Wildlife officials and trappers report that the wolverine population in the North is thriving, despite concerns about the species in the southern regions.
In a significant development, the North American wolverine has now been designated as “threatened” under the U.S. Endangered Species Act. In the lower 48 states, large areas of land and frigid, snowy winters are becoming less common, according to the designation. According to reports from the North, trappers and researchers have confirmed that wolverines continue to thrive, with abundant resources and stable populations.
The president of the Yukon Trappers Association, Brian Melanson, reports that wolverine harvests across the territory have remained steady for over four decades. Melanson explains that a decrease in harvest would be evident if the population was in poor health. “This could potentially serve as a significant indication of the species being under threat.”
In a recent statement, Brian Melanson, the president of the Yukon Trappers Association, revealed that wolverine harvests in the territory have maintained a consistent level for more than 40 years.
In an interview, Melanson highlights the potential impact of a decline in harvest, emphasizing that it could be a clear indicator of a population’s deteriorating health. “This development may be a noteworthy sign that the species is facing a potential threat.”
“Wolverines pose a significant challenge for monitoring in the boreal forest of the Yukon,” stated Tom Jung, a senior wildlife biologist employed by the Yukon government. “Due to this, the available data on them is not as comprehensive as that for other species such as caribou or moose.”
In a recent study, Jung has highlighted the importance of examining carcasses to understand various trends, their correlation with shifting landscapes and weather patterns, and the overall well-being of the ecosystem. According to his statement, it appears that wolverines in the Yukon are thriving based on various indicators.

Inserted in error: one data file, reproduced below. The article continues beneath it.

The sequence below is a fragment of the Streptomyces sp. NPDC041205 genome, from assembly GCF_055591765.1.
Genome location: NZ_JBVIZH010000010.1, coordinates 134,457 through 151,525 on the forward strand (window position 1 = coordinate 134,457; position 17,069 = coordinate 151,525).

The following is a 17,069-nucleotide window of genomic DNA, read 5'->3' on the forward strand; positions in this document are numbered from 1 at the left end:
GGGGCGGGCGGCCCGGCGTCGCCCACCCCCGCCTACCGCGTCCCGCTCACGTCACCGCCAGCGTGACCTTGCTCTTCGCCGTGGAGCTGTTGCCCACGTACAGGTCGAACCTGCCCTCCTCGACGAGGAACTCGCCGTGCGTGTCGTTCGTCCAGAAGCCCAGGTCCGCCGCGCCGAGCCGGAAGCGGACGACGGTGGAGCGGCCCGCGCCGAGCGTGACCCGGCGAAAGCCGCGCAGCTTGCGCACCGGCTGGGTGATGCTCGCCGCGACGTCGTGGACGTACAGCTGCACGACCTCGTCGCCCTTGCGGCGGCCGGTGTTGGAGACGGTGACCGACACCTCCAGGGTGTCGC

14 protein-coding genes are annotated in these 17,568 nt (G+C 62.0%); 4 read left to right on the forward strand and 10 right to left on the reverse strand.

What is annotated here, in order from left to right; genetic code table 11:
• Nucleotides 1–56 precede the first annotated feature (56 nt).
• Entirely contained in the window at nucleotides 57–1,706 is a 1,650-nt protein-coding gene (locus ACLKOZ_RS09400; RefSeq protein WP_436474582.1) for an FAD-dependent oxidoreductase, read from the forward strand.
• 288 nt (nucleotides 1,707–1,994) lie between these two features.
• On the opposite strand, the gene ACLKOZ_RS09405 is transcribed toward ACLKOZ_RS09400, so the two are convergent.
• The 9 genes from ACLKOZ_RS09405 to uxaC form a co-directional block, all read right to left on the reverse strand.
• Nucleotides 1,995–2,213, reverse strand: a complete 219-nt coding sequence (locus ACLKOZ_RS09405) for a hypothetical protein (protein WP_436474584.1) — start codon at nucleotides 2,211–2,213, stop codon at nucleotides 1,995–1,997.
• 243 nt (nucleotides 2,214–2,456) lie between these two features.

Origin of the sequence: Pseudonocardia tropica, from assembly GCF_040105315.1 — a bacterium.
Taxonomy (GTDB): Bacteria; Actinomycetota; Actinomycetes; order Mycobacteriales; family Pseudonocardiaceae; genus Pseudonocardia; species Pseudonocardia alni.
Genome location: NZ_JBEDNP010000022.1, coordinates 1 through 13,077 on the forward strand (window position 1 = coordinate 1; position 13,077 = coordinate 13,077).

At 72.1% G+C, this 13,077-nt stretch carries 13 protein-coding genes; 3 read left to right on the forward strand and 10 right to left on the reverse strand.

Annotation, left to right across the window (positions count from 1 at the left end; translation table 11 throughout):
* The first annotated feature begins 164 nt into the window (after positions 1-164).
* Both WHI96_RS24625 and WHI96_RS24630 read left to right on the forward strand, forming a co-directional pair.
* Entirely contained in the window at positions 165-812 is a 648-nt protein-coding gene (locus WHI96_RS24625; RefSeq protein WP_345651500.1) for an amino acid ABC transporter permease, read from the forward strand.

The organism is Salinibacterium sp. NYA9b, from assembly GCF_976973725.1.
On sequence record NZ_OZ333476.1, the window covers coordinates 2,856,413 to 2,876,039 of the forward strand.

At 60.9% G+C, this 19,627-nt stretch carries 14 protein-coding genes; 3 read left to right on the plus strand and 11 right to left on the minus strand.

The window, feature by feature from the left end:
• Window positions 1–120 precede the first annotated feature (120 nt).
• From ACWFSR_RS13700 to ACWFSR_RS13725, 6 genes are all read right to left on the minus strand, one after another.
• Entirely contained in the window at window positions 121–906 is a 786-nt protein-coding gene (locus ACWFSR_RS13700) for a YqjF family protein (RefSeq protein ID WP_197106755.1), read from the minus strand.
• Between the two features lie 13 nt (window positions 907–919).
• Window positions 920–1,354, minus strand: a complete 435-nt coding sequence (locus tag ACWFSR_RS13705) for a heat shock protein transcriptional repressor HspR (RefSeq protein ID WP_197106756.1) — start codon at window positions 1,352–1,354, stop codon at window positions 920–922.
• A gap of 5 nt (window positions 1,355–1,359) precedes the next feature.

“We have been investigating various aspects of the parasites, potential diseases they might carry, their winter fat reserves, and even their dental health,” Jung reported.
“The condition of wolverines’ teeth serves as a reliable indicator of their well-being. Given their rugged and adventurous lifestyle, the upkeep of their teeth plays a crucial role in preserving their overall health.”
According to Jung, wolverine populations appear to be thriving in the Canadian north and Alaska. Richard Mercredi, a trapper and elder hailing from Fort Smith, N.W.T., dedicates a significant portion of his year to residing in his cabin, located approximately 60 kilometres away from the community. “There seems to be a significant presence of wolverines in this area,” reports Mercredi.
A trapper in Yellowknife has reported catching a significant number of them in the area. There is also a significant presence of wildlife in the barrenlands. When the caribou migrate, the wolverines take advantage of the remains left behind by wolves, hunters, and other predators. The N.W.T. government has stated that the wolverine is not considered to be a species at risk within the territory.
The wolverine has been deemed a species of special concern in Canada by the Committee on the Status of Endangered Wildlife in Canada (COSEWIC). This classification is primarily due to the challenges posed by fragmented habitat and harvest pressures in the southern provinces.